The fallout from the spectacular collapse of George Calombaris’ restaurant empire is spreading across Melbourne this morning, with prominent chef Matt Wilkinson forced to shutter his recently launched venue, Crofter Dining Room, in Brunswick East.
Just weeks after investing in a glitzy relaunch of the former Hellenic Republic site under a new banner, the new business has been forced to close as administrators pick over the remains of 22 venues tied to the former MasterChef judge.
Calombaris’ MAdE Establishment brought in administrators from KordaMentha yesterday afternoon after a $7.8 million wage theft scandal pushed the business over the edge financially.
The jobs of more than 400 staff are now at risk as administrators scramble to sell the dozen restaurants and food venues across Melbourne founded by Calombaris.
Some of Calombaris’ most loyal lieutenants, some of whom were shifted around the sprawling company in the wake of the wage theft scandal, have also become embroiled in the fallout, as venues tied to MAdE stop trading, including Electra (formerly The Press Club), Hotel Argentina (formerly Hellenic Hotel), and Crofter (formerly Hellenic Republic).
Only frozen yoghurt brand Yo-Chi will remain open ahead of a first meeting of Made creditors slated for February 20.
Wilkinson, who left his CBD brunch spot Pope Joan to launch Crofter earlier this year, under the umbrella of the MAdE group, took to social media late Monday night to address what he described as a “clusterfuck” to customers and fans.
“If you haven’t seen the clusterfuck that has unfolded with Made businesses well…” Wilkinson said in a short Instagram post
“The door @crofterdining is just slightly closed for a while, but hopefully [sic] open soon.”
View this post on Instagram
Honesty during stressful times should probably be kept to a minimum. If you haven’t seen the clusterfuck that has unfolded with Made businesses well … The door @crofterdining is just slightly closed for a while,but hopefully open soon. I’d like to personally thank @gcalombaris quite simply #nothisfault love ya bud x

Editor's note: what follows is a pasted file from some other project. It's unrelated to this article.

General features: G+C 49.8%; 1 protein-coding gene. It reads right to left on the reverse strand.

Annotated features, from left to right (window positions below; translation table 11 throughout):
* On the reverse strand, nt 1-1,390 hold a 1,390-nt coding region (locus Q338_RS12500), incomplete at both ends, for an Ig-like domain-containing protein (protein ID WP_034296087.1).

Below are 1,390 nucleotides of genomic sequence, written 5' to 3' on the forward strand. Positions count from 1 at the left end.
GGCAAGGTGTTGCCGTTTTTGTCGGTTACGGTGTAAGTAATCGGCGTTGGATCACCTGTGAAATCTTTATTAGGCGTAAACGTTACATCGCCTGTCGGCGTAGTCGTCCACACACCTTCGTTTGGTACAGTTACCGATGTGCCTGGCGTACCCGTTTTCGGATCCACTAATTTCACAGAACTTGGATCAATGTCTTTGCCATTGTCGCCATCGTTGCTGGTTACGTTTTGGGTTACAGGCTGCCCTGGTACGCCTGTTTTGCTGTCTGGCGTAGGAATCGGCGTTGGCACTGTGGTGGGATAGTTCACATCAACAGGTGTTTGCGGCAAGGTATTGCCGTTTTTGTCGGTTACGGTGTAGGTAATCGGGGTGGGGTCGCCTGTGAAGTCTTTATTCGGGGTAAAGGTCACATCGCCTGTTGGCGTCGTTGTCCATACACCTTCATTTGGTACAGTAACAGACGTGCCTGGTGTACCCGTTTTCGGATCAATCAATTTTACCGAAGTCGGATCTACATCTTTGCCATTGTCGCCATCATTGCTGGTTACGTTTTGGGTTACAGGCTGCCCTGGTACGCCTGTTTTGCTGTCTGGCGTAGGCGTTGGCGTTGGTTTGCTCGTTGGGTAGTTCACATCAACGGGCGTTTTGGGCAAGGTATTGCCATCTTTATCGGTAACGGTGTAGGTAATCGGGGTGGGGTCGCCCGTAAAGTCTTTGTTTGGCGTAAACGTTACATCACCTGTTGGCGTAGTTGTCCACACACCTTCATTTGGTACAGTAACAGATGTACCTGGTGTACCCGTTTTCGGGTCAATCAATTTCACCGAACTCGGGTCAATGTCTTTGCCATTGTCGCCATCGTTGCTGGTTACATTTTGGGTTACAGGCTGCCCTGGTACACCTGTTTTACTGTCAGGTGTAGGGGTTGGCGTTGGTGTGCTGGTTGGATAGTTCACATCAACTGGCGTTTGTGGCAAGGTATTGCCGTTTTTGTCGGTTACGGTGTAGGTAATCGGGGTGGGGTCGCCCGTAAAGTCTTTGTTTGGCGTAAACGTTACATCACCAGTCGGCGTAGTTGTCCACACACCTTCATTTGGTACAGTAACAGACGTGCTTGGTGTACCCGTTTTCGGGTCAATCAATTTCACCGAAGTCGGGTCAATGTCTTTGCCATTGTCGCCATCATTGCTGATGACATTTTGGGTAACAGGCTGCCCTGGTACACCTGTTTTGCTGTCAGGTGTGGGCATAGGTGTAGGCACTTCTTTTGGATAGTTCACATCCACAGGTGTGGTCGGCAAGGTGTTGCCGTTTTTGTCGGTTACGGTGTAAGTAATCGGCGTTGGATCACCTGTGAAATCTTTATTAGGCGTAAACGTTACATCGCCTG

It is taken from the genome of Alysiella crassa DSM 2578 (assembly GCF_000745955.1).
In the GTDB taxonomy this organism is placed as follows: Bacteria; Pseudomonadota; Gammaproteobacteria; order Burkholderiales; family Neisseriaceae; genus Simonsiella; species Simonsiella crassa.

Defending his business partner, Wilkinson thanked Calombaris, dismissing a suggestion from one commenter that he was warned about going into business with him.
“I’d like to personally thank @gcalombaris [George Calombaris] quite simply #nothisfault love ya bud x,” Wilkinson said.
Only weeks ago Wilkinson was preparing to open the reinvigorated former Hellenic Republic site, later celebrating a strong reception from customers.
The new restaurant promised a departure from “big fuck-off steak” and chicken Kiev, with lighter vegetarian-friendly meals and a gin-heavy booze menu inspired by Wilkinson’s role as the creative director at Four Pillars distillery.
While the future of the venue is now shrouded in uncertainty, there is speculation Wilkinson may approach administrators to purchase or otherwise spin off the Crofter business.
The chef did not respond to calls or emails on Tuesday morning, but a spokesperson for KordaMentha administrators said such a deal could be a “neat looking” solution.
“We’re not ruling anything out, not ruling anything in,” the spokesperson said, declining to comment further.
Another Calombaris venue, Hotel Argentina, which was recently launched under the stewardship of former Hellenic Republic head chef Dan Szwarc, could also be the subject of a purchase offer in coming weeks.
Szwarc did not respond to requests for comment on Tuesday, but in an Instagram post suggested the business could be reopening at some stage.
“Thank you to my amazing staff @hotelargentina3016, to my friends and family, to Williamstown for all the love and support and to everyone that came around to sample my food. I will see you all soon!” Szwarc said.
Calombaris himself is reportedly exploring a sale of his $4.75 million Toorak mansion as he deals with the financial fallout of the wage theft scandal and subsequent business collapse.
In a statement share on Instagram on Monday, the chef said he was “gutted that it’s come to this”.
“I truly regret it has come to this,” he said, omitting any direct reference to staff being underpaid.
While the collapse of MAdE Establishment arose from the financial fallout of a multi-million dollar back payment bill, administrators from KordaMentha also said several industry trends contributed to the venues’ trading performance.
“Other factors were generally difficult trading conditions in the hospitality industry in recent years due to the expansion of the on-demand economy via services such as UberEats and Deliveroo, increasing costs, fierce industry competition and changes in consumer tastes to favour cheaper mid-tier dining options,” administrator Craig Shepard said in a statement.
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